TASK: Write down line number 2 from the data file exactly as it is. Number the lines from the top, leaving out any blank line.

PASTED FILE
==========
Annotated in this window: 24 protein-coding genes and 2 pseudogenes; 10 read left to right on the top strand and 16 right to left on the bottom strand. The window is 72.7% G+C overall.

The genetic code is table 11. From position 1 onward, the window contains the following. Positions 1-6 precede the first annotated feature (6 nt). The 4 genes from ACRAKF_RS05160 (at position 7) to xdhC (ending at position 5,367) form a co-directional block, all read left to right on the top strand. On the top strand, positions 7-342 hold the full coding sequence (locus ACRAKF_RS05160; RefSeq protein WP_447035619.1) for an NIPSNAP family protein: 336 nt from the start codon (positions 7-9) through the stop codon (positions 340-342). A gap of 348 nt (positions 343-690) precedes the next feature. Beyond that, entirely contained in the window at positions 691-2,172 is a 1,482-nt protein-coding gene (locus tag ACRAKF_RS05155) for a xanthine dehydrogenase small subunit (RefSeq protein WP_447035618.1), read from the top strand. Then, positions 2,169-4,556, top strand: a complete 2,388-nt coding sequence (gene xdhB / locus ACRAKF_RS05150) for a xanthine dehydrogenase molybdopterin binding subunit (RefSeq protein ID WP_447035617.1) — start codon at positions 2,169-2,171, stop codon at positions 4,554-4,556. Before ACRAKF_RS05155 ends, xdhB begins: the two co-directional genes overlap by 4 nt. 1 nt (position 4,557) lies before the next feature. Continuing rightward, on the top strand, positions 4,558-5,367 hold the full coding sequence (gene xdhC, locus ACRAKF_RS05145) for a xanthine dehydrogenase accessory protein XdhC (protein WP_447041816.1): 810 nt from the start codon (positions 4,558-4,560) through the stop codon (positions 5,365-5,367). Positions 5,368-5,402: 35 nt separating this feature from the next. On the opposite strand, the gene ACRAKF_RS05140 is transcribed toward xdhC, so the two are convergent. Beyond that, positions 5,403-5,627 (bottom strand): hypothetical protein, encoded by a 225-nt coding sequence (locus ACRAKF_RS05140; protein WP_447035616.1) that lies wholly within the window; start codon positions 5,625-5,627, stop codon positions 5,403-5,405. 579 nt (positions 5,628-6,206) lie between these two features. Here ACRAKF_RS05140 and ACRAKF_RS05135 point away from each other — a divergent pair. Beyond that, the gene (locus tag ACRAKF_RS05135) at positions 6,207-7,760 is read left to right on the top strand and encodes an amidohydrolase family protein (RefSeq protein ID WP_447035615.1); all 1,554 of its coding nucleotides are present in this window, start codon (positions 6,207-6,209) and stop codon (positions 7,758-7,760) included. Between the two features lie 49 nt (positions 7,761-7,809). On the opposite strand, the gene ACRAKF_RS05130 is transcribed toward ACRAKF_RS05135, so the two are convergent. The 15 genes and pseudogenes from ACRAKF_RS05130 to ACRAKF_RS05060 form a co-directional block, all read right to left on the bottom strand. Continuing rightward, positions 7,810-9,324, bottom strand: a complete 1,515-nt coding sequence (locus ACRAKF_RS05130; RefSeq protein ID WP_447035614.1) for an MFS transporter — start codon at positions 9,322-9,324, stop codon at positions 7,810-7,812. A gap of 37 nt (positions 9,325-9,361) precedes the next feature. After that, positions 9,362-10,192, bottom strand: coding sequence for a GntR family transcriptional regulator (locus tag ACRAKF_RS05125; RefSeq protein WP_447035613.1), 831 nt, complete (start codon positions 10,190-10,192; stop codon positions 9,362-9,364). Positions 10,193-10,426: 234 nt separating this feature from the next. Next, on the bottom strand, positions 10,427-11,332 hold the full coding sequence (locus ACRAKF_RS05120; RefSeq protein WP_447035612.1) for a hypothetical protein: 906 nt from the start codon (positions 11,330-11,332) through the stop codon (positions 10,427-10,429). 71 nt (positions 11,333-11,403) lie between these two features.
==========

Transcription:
The genetic code is table 11. From position 1 onward, the window contains the following. Positions 1-6 precede the first annotated feature (6 nt). The 4 genes from ACRAKF_RS05160 (at position 7) to xdhC (ending at position 5,367) form a co-directional block, all read left to right on the top strand. On the top strand, positions 7-342 hold the full coding sequence (locus ACRAKF_RS05160; RefSeq protein WP_447035619.1) for an NIPSNAP family protein: 336 nt from the start codon (positions 7-9) through the stop codon (positions 340-342). A gap of 348 nt (positions 343-690) precedes the next feature. Beyond that, entirely contained in the window at positions 691-2,172 is a 1,482-nt protein-coding gene (locus tag ACRAKF_RS05155) for a xanthine dehydrogenase small subunit (RefSeq protein WP_447035618.1), read from the top strand. Then, positions 2,169-4,556, top strand: a complete 2,388-nt coding sequence (gene xdhB / locus ACRAKF_RS05150) for a xanthine dehydrogenase molybdopterin binding subunit (RefSeq protein ID WP_447035617.1) — start codon at positions 2,169-2,171, stop codon at positions 4,554-4,556. Before ACRAKF_RS05155 ends, xdhB begins: the two co-directional genes overlap by 4 nt. 1 nt (position 4,557) lies before the next feature. Continuing rightward, on the top strand, positions 4,558-5,367 hold the full coding sequence (gene xdhC, locus ACRAKF_RS05145) for a xanthine dehydrogenase accessory protein XdhC (protein WP_447041816.1): 810 nt from the start codon (positions 4,558-4,560) through the stop codon (positions 5,365-5,367). Positions 5,368-5,402: 35 nt separating this feature from the next. On the opposite strand, the gene ACRAKF_RS05140 is transcribed toward xdhC, so the two are convergent. Beyond that, positions 5,403-5,627 (bottom strand): hypothetical protein, encoded by a 225-nt coding sequence (locus ACRAKF_RS05140; protein WP_447035616.1) that lies wholly within the window; start codon positions 5,625-5,627, stop codon positions 5,403-5,405. 579 nt (positions 5,628-6,206) lie between these two features. Here ACRAKF_RS05140 and ACRAKF_RS05135 point away from each other — a divergent pair. Beyond that, the gene (locus tag ACRAKF_RS05135) at positions 6,207-7,760 is read left to right on the top strand and encodes an amidohydrolase family protein (RefSeq protein ID WP_447035615.1); all 1,554 of its coding nucleotides are present in this window, start codon (positions 6,207-6,209) and stop codon (positions 7,758-7,760) included. Between the two features lie 49 nt (positions 7,761-7,809). On the opposite strand, the gene ACRAKF_RS05130 is transcribed toward ACRAKF_RS05135, so the two are convergent. The 15 genes and pseudogenes from ACRAKF_RS05130 to ACRAKF_RS05060 form a co-directional block, all read right to left on the bottom strand. Continuing rightward, positions 7,810-9,324, bottom strand: a complete 1,515-nt coding sequence (locus ACRAKF_RS05130; RefSeq protein ID WP_447035614.1) for an MFS transporter — start codon at positions 9,322-9,324, stop codon at positions 7,810-7,812. A gap of 37 nt (positions 9,325-9,361) precedes the next feature. After that, positions 9,362-10,192, bottom strand: coding sequence for a GntR family transcriptional regulator (locus tag ACRAKF_RS05125; RefSeq protein WP_447035613.1), 831 nt, complete (start codon positions 10,190-10,192; stop codon positions 9,362-9,364). Positions 10,193-10,426: 234 nt separating this feature from the next. Next, on the bottom strand, positions 10,427-11,332 hold the full coding sequence (locus ACRAKF_RS05120; RefSeq protein WP_447035612.1) for a hypothetical protein: 906 nt from the start codon (positions 11,330-11,332) through the stop codon (positions 10,427-10,429). 71 nt (positions 11,333-11,403) lie between these two features.